The Zoologist/4th series, vol 4 (1900)/Issue 704/On Sexual Differences in the Wing of the House-Sparrow (''Passer domesticus''), Butler
ON SEXUAL DIFFERENCES IN THE WING OF
THE HOUSE-SPARROW (PASSER DOMESTICUS).
By Arthur G. Butler, Ph.D., &c.
In a short article on the wing of the Sky-Lark, which I published in 'The Zoologist' for 1898, I expressed my intention of noting the sexual differences in wing-structure of other species. Mr. C.H.B. Grant again assisted me with wings of three male and three female specimens of the domestic Sparrow; I already possessed five others, and subsequently Mr. F.W. Frohawk added to my collection. I therefore thought I could not do better than select this as an additional example in proof of the fact that, as a rule, the wings of male birds are better adapted to swift flight than those of their mates, thus enabling the former to overtake the latter when courting.
Of the six wings which Mr. Grant secured for me, all are carefully labelled, but in five of them the important note is added of the actual length of the bird in the flesh from which the wing was removed. As will at once be seen, this is a point of considerable importance, as it proves that, although individuals vary slightly in size, there is no great discrepancy in the total length of the sexes in the flesh. The following are measurements of three males:—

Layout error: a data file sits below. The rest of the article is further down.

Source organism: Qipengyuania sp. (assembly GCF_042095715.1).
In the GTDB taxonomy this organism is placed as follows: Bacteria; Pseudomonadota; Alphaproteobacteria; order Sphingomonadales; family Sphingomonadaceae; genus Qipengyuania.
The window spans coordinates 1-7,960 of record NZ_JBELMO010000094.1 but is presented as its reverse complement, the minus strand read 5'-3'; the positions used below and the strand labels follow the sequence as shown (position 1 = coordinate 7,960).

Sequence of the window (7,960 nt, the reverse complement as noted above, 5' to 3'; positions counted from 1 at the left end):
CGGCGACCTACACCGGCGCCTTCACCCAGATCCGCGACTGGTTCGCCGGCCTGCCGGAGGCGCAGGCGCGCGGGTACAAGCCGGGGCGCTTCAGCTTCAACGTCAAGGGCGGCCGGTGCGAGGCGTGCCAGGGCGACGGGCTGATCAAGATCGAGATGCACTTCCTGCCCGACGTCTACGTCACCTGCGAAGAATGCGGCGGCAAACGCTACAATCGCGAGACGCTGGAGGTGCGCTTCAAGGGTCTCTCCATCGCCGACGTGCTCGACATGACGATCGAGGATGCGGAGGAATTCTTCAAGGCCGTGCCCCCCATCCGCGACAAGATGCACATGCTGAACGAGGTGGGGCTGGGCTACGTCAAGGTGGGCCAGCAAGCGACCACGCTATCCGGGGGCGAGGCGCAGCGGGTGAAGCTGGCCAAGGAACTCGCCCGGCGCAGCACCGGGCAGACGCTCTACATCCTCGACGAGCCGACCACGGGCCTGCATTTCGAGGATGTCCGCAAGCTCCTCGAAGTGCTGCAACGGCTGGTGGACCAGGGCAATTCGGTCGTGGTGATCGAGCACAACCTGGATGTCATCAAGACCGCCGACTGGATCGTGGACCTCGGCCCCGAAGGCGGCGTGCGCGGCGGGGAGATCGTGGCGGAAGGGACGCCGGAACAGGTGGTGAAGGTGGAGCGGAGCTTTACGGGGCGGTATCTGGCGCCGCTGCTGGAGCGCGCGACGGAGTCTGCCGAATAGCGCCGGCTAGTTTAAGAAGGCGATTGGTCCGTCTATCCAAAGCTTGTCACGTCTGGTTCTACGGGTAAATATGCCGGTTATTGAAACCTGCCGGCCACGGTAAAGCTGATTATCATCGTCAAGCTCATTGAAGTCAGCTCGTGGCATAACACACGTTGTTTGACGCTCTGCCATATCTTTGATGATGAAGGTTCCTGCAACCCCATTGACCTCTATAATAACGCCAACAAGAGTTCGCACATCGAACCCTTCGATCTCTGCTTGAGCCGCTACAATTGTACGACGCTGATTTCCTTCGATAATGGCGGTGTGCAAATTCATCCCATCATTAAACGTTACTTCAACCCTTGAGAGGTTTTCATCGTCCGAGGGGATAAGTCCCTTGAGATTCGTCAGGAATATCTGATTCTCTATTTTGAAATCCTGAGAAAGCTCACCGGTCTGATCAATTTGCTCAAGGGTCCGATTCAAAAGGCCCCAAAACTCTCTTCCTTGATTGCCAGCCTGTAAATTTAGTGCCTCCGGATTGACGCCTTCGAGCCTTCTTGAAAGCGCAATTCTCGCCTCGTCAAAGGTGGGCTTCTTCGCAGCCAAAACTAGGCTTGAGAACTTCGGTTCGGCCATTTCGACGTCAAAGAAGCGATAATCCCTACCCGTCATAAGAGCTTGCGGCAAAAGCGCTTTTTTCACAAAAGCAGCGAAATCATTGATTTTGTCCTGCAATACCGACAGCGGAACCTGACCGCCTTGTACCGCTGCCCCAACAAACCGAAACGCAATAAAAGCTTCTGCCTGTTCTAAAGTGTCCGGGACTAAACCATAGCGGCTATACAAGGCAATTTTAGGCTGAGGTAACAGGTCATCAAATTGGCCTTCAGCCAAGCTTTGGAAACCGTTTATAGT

|||1. Total length||63⁄8 inches.|
Of two females the measurements are:—
|||1. Total length||61⁄2 inches.|
Comparing the expanded wings of the sexes in the same specimens, we get the following interesting results:—
|Males||1. Total length||4inches.|
Thus the largest hen, although a bigger bird than the largest cock, measures half an inch less in entire length of wing, this difference being due entirely to the lengthening of the second to the fifth primaries, with their coverts, in the male birds. These same feathers are often, though by no means invariably, narrower in the females than in the males, and when this is the case the resisting power of the wing must be considerably weakened.
The width of the wing from back to front shows little, if any, sexual difference, the secondaries being about of equal length in male and female; the natural effect of breadth without correspondingly developed length would be to produce a somewhat heavier and slower flight, so that in every respect the male bird has the advantage.
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